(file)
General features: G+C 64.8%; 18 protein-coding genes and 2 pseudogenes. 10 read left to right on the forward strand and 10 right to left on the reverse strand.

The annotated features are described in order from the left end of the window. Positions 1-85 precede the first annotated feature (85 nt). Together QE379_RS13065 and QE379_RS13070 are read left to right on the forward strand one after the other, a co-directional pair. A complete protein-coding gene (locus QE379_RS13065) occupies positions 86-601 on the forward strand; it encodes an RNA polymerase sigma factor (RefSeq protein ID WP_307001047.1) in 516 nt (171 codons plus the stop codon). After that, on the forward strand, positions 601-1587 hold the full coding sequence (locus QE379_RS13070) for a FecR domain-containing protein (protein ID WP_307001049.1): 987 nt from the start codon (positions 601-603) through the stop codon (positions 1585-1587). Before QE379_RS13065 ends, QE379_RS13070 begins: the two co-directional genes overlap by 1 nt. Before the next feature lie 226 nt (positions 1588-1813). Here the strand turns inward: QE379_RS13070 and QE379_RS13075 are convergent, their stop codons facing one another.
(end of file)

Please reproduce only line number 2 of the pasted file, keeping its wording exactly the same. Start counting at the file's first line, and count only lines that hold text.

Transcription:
The annotated features are described in order from the left end of the window. Positions 1-85 precede the first annotated feature (85 nt). Together QE379_RS13065 and QE379_RS13070 are read left to right on the forward strand one after the other, a co-directional pair. A complete protein-coding gene (locus QE379_RS13065) occupies positions 86-601 on the forward strand; it encodes an RNA polymerase sigma factor (RefSeq protein ID WP_307001047.1) in 516 nt (171 codons plus the stop codon). After that, on the forward strand, positions 601-1587 hold the full coding sequence (locus QE379_RS13070) for a FecR domain-containing protein (protein ID WP_307001049.1): 987 nt from the start codon (positions 601-603) through the stop codon (positions 1585-1587). Before QE379_RS13065 ends, QE379_RS13070 begins: the two co-directional genes overlap by 1 nt. Before the next feature lie 226 nt (positions 1588-1813). Here the strand turns inward: QE379_RS13070 and QE379_RS13075 are convergent, their stop codons facing one another.